Snake example:

Snake Example

Shape: Place each of the given shapes into the grid exactly once (rotations and reflections allowed). Shapes cannot touch each other, not even diagonally.
Shape example:

Shape Example

SSS: In SSS, shade some cells to make sunglasses, create a single snake, and place all of the shapes in the grid. Shaded cells of different categories (sunglasses, snake, shapes) cannot share an edge. Number clues referring to unshaded cell counts consider all three categories of objects as shaded cells in this hybrid.

Or see this example:

SSS Example

Answer String: Enter the length in cells of each of the shaded segments (sunglasses, snake, and shapes) from left to right for the marked rows, starting at the top. Separate each row’s entry from the next with a comma.

Time Standards (highlight to view): Grandmaster = 16:00, Master = 22:00, Expert = 44:00

Solution: PDF; a solution video is also available here.

SSS (Sundoko Snake Shape) by Yuki Kawabe

SSS by Yuki Kawabe

PDF

Theme: Logical

Author/Opus: This is the 2nd puzzle from guest contributor Yuki Kawabe.

Rules: Combination of Sundoko, Snake, and Shape puzzle styles.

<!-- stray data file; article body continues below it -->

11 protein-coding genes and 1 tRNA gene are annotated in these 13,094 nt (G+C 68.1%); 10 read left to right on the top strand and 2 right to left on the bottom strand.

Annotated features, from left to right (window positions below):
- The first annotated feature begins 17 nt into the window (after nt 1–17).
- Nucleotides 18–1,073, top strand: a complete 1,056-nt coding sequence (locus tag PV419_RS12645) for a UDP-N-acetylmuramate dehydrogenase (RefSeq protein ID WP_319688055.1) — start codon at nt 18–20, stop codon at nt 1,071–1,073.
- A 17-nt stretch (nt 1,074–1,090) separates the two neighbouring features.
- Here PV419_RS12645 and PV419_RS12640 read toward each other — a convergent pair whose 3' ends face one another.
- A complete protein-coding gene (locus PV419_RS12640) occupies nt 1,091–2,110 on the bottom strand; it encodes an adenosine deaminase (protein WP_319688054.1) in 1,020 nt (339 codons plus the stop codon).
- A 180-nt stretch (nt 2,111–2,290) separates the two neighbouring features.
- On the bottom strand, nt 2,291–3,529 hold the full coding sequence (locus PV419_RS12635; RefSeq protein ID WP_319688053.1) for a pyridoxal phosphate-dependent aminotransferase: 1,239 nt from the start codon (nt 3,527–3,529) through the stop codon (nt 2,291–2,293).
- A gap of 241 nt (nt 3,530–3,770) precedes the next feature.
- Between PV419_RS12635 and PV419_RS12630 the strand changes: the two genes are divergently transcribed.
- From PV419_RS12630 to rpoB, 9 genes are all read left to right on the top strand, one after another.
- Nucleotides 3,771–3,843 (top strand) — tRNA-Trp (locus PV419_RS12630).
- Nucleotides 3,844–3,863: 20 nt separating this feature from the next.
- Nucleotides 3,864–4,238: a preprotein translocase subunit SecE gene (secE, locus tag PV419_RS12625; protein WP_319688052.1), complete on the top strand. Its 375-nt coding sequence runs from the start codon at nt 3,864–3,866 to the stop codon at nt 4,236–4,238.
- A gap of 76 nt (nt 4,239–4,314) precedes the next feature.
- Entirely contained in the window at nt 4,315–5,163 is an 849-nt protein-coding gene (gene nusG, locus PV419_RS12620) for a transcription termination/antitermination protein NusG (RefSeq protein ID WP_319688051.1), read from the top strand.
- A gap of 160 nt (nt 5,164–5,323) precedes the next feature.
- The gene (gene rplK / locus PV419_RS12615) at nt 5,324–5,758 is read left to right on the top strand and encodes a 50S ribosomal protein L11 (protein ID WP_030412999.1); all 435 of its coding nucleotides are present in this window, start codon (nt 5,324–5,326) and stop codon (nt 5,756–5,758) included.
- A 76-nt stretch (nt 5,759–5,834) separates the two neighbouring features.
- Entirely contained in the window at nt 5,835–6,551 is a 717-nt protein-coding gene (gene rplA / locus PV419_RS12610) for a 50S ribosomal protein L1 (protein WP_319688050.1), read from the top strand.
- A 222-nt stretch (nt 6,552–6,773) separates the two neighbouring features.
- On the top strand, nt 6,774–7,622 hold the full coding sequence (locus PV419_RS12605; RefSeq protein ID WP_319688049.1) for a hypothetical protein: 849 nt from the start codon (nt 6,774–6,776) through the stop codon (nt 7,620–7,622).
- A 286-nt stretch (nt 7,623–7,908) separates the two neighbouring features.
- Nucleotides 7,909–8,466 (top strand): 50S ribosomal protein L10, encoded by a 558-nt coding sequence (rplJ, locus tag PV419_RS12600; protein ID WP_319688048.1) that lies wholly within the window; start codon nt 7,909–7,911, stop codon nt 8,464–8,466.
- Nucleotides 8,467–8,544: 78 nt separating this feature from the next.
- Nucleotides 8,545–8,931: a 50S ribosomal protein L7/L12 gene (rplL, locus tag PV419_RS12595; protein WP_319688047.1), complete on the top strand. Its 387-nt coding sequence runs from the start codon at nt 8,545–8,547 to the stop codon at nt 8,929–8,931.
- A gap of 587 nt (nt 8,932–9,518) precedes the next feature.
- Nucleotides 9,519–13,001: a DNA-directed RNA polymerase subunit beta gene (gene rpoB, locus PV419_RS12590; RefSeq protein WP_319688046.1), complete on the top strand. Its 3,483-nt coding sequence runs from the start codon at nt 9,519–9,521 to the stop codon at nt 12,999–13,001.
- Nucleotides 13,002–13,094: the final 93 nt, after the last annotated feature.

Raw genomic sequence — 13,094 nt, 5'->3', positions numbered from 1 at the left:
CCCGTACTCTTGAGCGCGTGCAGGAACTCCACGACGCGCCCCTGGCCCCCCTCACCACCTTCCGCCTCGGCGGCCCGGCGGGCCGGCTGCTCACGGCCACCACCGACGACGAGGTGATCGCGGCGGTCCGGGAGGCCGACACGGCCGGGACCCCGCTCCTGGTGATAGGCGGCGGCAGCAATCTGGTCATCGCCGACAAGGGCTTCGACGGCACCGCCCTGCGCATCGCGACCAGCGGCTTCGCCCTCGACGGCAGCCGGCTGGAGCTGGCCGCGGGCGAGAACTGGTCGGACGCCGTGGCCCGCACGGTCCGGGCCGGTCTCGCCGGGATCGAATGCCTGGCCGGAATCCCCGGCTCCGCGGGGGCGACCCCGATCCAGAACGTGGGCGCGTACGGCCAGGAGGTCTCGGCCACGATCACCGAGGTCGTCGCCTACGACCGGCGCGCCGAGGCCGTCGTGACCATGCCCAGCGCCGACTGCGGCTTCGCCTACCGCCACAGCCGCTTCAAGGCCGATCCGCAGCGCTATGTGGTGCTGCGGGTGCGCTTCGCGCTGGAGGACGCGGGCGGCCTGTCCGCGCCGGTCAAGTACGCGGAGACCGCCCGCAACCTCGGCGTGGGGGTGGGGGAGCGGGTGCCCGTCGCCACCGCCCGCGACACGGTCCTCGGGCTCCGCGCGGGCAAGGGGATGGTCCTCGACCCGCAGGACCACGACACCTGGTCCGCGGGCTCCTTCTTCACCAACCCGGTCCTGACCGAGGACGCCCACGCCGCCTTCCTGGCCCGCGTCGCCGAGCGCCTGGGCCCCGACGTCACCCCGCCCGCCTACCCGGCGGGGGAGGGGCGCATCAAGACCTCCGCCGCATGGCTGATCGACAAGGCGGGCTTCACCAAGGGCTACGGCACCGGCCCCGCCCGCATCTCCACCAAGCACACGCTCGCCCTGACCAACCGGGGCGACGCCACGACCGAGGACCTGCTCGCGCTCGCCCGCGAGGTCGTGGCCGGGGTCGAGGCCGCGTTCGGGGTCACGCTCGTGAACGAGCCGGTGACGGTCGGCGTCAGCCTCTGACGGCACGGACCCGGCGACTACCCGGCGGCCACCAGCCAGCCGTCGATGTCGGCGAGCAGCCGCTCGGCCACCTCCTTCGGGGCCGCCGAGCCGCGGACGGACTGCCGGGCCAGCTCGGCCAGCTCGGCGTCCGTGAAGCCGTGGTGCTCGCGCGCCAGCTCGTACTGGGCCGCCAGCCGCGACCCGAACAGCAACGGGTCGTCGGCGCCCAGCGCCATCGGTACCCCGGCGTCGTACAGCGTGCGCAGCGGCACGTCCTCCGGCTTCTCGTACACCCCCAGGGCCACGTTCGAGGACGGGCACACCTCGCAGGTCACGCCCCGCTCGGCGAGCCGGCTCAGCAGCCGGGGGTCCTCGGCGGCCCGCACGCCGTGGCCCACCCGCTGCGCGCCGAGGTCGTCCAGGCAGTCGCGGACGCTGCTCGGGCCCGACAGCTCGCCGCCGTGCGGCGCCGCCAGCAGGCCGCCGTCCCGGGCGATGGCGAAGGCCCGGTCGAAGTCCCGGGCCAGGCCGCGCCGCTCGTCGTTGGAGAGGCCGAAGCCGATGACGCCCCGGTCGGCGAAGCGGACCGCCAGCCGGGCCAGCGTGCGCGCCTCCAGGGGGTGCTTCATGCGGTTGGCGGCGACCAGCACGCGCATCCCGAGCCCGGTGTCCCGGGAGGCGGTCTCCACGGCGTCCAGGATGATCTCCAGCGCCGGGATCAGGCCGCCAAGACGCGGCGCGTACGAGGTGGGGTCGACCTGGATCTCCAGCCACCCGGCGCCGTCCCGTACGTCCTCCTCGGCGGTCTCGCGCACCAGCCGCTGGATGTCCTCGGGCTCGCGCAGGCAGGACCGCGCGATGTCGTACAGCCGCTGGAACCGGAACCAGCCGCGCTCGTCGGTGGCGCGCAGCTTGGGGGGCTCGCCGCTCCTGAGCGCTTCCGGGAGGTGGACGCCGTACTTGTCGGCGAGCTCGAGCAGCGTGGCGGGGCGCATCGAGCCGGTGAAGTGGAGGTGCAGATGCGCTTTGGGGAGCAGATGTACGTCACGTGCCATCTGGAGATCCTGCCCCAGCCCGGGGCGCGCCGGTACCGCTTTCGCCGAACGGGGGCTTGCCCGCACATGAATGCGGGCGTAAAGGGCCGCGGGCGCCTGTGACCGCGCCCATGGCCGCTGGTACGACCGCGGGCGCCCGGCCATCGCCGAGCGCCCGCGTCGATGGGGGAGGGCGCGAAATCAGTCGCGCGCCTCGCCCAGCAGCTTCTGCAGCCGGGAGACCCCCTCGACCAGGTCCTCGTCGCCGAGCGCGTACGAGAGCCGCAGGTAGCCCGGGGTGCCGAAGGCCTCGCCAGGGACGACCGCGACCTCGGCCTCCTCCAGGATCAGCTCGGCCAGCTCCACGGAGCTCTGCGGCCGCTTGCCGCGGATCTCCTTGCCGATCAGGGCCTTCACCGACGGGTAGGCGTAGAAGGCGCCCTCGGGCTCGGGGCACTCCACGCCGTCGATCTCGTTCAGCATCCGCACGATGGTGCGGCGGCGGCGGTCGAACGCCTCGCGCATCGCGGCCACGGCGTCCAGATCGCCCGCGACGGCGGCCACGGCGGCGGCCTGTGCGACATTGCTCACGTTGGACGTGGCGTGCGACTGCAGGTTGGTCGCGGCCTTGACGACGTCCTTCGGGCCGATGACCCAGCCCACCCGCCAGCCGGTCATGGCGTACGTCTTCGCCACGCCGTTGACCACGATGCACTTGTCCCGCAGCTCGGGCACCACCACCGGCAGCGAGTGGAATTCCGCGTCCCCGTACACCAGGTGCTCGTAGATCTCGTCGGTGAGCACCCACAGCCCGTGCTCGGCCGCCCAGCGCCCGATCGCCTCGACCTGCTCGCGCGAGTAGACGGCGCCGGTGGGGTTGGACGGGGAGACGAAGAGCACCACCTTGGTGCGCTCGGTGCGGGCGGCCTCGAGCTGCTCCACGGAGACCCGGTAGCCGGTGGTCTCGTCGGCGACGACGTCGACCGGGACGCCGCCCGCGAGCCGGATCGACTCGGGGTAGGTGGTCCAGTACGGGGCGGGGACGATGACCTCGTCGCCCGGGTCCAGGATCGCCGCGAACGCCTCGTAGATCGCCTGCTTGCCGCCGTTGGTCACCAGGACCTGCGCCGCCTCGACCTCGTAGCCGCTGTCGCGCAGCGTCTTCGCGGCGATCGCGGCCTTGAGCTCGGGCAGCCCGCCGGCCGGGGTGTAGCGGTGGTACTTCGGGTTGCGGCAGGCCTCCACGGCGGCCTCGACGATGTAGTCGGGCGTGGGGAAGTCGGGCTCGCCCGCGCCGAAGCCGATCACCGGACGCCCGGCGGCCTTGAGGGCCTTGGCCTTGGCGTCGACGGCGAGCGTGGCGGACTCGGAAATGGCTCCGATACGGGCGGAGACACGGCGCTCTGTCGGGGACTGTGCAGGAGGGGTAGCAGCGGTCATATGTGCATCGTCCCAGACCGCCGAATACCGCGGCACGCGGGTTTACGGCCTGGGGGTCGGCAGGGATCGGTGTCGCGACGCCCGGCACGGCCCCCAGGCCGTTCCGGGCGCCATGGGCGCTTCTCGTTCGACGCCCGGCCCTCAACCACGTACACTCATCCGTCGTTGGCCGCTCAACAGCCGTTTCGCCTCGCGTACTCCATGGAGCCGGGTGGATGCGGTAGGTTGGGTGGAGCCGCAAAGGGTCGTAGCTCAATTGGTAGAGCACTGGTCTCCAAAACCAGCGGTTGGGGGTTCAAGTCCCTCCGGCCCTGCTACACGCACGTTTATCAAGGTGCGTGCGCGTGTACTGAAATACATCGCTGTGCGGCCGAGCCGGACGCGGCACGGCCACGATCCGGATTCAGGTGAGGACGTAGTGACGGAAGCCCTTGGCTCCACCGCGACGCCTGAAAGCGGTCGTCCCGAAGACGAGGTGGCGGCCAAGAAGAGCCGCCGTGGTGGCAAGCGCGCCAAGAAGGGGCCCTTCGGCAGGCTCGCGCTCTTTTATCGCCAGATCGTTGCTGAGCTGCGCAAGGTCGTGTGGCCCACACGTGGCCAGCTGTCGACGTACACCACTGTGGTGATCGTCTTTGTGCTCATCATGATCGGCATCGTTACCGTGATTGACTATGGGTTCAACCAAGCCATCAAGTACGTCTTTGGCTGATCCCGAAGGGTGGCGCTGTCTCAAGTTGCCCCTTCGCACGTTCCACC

Sundoko: Shade some cells to make sunglasses, consisting of a bridge (a given line, in red) and two lenses made out of orthogonally connected cells that are symmetric with respect to the perpendicular bisector of the bridge. Two lenses may not share an edge, but can intersect at a point. Cells with the bridges are not shaded, except at the bridge ends. Numbers in the grid are unshaded, and indicate the total count of unshaded cells connected vertically and horizontally to the numbered cell, including the cell itself.
Sundoko example:

Sundoko Example

Snake: Shade some cells to create a one-cell wide snake in the grid that does not cross or touch itself, not even diagonally. The snake starts and ends at the black circles and must pass through all white circles.
Snake example:

Snake Example

Shape: Place each of the given shapes into the grid exactly once (rotations and reflections allowed). Shapes cannot touch each other, not even diagonally.
Shape example:

Shape Example

SSS: In SSS, shade some cells to make sunglasses, create a single snake, and place all of the shapes in the grid. Shaded cells of different categories (sunglasses, snake, shapes) cannot share an edge. Number clues referring to unshaded cell counts consider all three categories of objects as shaded cells in this hybrid.

Or see this example:

SSS Example

Answer String: Enter the length in cells of each of the shaded segments (sunglasses, snake, and shapes) from left to right for the marked rows, starting at the top. Separate each row’s entry from the next with a comma.

Time Standards (highlight to view): Grandmaster = 3:45, Master = 5:15, Expert = 10:30

Solution: PDF